By the end of 2008, Ms. Whitney had left her old firm, Oppenheimer, to found Meredith Whitney LLC. Despite her recent induction into the Time 100 list, her $100,000 client fee may have been a tough sell for many reasons. Not least of these is that Ms. Whitney’s expertise was in analyzing banking stocks, and those have been rendered by a sustained assault of federally guaranteed earnings schemes relatively impervious to the coldly rational fundamental analysis with which she made her name.
“I don’t know what’s going on in the market right now because it makes no sense to me,” she told a reporter at the beginning of 2010. Around that time, Ms. Whitney decided to turn her analytical powers away from the great foolishness that so often seems to govern the stock market–her record as a stock picker is mediocre, anyway–and toward the more straightforward, theoretically substance-based bond market and found her own credit-rating agency. This was such an ambitious undertaking that it seemed a bit desperate, but the credit-rating agencies had failed so comprehensively over the past five years that it also seemed doubtful Ms. Whitney would not find a way of twisting the knife.
The most laborious prerequisite to getting an S.E.C. credit-rating-agency license is the publication of a comprehensive historical survey of a certain class of bond prices. And it was Ms. Whitney’s attempt to fulfill this requirement–her 600-page survey of the finances of the biggest American states, titled “The Tragedy of the Commons,” which she released to clients in September–that led to the current controversy. (Through an assistant, Ms. Whitney declined to comment for this story.)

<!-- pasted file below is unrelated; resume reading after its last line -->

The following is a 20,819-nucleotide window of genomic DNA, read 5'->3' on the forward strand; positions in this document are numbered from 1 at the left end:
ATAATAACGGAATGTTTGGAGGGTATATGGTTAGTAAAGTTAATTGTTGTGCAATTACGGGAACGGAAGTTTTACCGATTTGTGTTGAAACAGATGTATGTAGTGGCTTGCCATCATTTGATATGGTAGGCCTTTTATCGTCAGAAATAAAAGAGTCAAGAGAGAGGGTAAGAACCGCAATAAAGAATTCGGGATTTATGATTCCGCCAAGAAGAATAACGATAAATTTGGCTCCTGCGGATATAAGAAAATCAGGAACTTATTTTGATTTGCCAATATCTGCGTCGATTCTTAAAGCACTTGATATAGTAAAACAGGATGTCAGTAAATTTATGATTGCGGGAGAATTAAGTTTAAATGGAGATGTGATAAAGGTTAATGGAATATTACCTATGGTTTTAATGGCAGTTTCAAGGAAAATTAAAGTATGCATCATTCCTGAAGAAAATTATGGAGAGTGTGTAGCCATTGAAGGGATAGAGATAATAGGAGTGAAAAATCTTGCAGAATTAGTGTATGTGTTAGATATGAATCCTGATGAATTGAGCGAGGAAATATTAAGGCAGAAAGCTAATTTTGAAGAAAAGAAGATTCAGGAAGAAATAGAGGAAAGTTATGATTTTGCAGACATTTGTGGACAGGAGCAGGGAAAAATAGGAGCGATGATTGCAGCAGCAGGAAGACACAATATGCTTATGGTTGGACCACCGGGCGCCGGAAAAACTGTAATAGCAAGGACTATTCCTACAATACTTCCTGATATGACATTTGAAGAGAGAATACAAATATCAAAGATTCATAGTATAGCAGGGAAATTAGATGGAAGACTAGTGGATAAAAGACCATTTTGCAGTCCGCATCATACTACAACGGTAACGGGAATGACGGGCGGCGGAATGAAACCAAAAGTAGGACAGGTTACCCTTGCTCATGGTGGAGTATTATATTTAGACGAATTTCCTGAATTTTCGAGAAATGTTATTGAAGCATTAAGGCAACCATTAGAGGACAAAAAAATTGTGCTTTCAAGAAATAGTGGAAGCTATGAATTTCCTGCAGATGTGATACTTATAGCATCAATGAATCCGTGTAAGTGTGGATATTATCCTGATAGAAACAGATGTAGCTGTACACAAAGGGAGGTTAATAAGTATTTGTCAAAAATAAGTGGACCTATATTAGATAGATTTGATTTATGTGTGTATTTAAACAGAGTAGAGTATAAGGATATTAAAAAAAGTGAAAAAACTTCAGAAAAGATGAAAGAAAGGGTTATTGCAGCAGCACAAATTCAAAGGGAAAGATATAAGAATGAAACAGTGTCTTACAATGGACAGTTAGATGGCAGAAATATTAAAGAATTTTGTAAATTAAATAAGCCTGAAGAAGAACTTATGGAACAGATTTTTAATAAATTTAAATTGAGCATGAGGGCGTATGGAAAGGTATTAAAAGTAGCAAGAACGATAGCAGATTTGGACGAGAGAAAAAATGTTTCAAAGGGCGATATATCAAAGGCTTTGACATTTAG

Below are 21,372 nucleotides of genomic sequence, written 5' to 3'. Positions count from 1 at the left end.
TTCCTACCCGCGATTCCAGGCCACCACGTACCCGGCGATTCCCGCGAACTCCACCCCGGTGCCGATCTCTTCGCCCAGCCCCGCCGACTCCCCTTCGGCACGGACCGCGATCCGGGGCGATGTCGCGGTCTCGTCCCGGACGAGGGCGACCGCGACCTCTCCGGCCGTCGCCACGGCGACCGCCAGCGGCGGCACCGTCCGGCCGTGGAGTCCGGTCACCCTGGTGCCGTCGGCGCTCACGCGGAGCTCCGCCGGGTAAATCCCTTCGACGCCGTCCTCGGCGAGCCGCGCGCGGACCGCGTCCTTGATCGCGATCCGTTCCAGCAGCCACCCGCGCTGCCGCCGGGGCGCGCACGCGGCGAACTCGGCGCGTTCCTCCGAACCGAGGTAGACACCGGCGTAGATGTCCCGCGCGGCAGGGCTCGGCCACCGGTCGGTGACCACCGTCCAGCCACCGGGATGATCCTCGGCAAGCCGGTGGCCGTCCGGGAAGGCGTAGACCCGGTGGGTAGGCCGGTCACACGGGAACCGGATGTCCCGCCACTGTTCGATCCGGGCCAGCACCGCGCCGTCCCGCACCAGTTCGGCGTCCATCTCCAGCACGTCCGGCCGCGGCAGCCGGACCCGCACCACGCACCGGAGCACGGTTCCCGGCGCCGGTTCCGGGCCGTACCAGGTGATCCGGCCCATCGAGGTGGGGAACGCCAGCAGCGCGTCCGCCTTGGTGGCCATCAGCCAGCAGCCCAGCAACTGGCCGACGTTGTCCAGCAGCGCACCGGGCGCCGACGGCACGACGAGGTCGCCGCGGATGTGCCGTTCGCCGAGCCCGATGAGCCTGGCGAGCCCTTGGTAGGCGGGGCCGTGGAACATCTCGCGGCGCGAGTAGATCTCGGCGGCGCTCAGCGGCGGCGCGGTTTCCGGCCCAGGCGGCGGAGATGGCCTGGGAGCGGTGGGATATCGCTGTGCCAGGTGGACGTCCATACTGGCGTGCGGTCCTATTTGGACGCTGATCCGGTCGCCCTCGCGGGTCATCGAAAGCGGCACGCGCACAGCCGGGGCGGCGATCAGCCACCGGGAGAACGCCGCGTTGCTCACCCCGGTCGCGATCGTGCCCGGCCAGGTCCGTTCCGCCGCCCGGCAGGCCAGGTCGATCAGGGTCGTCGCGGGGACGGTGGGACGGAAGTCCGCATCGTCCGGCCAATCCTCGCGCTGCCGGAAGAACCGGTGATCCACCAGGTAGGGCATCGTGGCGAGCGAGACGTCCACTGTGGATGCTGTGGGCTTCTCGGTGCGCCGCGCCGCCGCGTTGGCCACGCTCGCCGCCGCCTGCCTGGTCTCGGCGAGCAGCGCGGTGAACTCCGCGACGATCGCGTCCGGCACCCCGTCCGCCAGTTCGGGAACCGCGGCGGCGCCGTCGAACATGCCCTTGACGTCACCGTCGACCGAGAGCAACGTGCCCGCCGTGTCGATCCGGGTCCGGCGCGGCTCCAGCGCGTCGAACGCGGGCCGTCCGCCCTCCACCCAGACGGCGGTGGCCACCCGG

Ms. Whitney’s choice to make the public finances of states and cities the focus of her study is roughly analogous to that of a college student changing his major from electrical engineering to 16th-century Japanese art in the middle of the second semester of senior year (if such a decision could be somehow worth tens of millions of dollars). In interviews, Ms. Whitney has repeatedly attributed fateful life decisions–majoring in German history, working on Wall Street, surely most aspects of her workout regimen–to an abiding desire to involve herself in what she believes to be the most “competitive” fields. Which makes this shift in focus all the more puzzling, since judging the credit risk of the Mendocino sewer system vs. the state of Oregon vs. the legion Montgomery counties has historically proven time and again a relatively lonely (and thankless) way to spend one’s working hours. After all, virtually none of the 89,000 or so separate issuers of American state or municipal bonds has ever exhibited an even remote danger of defaulting.